Davis Academy Raising $7.5 Million

Davis Academy Raising $7.5 Million

David R. Cohen

David R. Cohen is the former Associate Editor of the Atlanta Jewish Times. He is originally from Marietta, GA and studied Journalism at the University of Tennessee.

Looking to build new and improved facilities for a growing student body, the Davis Academy has launched a $7.5 million capital campaign for its Sandy Springs campus.

The biggest addition to the Reform Jewish day school will be a $3.9 million, 600-seat performing arts center. The project also includes a 3,000-square-foot spiritual and community gathering space, a dining hall and kosher kitchen, and state-of-the-art, adaptable learning spaces.

This artist’s rendering shows the 600-seat auditorium.
This artist’s rendering shows the 600-seat auditorium.

The school hopes to break ground on the facilities in the spring and complete construction by December 2016.

“The Davis Academy has never really rested,” Head of School Amy Shafron said. “We have accomplished so much in our 23 years, and we’re very much known for an education that is progressive, forward-thinking and innovative. Educational trends are moving so quickly that you need to have the kind of spaces and learning resources that enable kids to get the finest education. We want to make sure that our school environment supports the most progressive, forward-thinking and advanced educational programs possible.”

The campaign to raise $7.5 million recently entered its public phase after a year spent privately seeking donors. Shafron said everyone is welcome to contribute gifts of all levels, and numerous naming recognition opportunities are available for high-level donors.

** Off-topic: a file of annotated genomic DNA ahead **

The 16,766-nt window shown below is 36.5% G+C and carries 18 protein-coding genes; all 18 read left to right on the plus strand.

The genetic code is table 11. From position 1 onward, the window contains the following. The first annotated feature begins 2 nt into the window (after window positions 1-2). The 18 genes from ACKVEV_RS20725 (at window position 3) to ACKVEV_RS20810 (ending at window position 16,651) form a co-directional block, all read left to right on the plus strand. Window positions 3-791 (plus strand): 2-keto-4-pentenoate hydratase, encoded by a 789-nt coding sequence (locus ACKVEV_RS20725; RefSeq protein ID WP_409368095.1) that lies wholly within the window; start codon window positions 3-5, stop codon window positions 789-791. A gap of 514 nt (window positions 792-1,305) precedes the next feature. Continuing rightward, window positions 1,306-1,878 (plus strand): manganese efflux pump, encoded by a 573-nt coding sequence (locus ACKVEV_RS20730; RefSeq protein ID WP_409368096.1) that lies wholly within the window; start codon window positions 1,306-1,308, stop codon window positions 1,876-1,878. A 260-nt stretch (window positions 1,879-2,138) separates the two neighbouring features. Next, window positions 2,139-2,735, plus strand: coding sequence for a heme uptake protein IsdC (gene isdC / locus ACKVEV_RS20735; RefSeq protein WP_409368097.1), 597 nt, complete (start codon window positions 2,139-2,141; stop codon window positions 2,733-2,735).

The school’s last capital campaign was more than 12 years ago and helped to establish the Middle School building, which opened in August 2005. The current campaign aims to meet increased facility needs at both buildings and to improve group-based learning and communal interaction among students.

“Day schools are a very important component of the Jewish experience,” campaign co-chair Jon Leven said. “I did not have the opportunity to go to one, but it was extremely impactful on my children, who attended Davis. Whether it’s Davis or Epstein or any other Jewish day school, I just feel that we as a community should be supportive of those institutions.”

The new performing arts center will be 10,000 square feet and will sit behind the Lower School media center. The auditorium will be slightly smaller than the 700-seat auditorium at Atlanta Jewish Academy’s Sandy Springs campus and more than double the size of the 253-seat Morris & Rae Frank Theatre at the Marcus Jewish Community Center.

“The Atlanta Jewish community has always generously stood by the Davis Academy, helping it to become the largest Reform Jewish day school in the country,” Shafron said. “Davis has always been a community enterprise, so it’s thrilling to see generations, past, present and future, participating and helping to sustain the school.”

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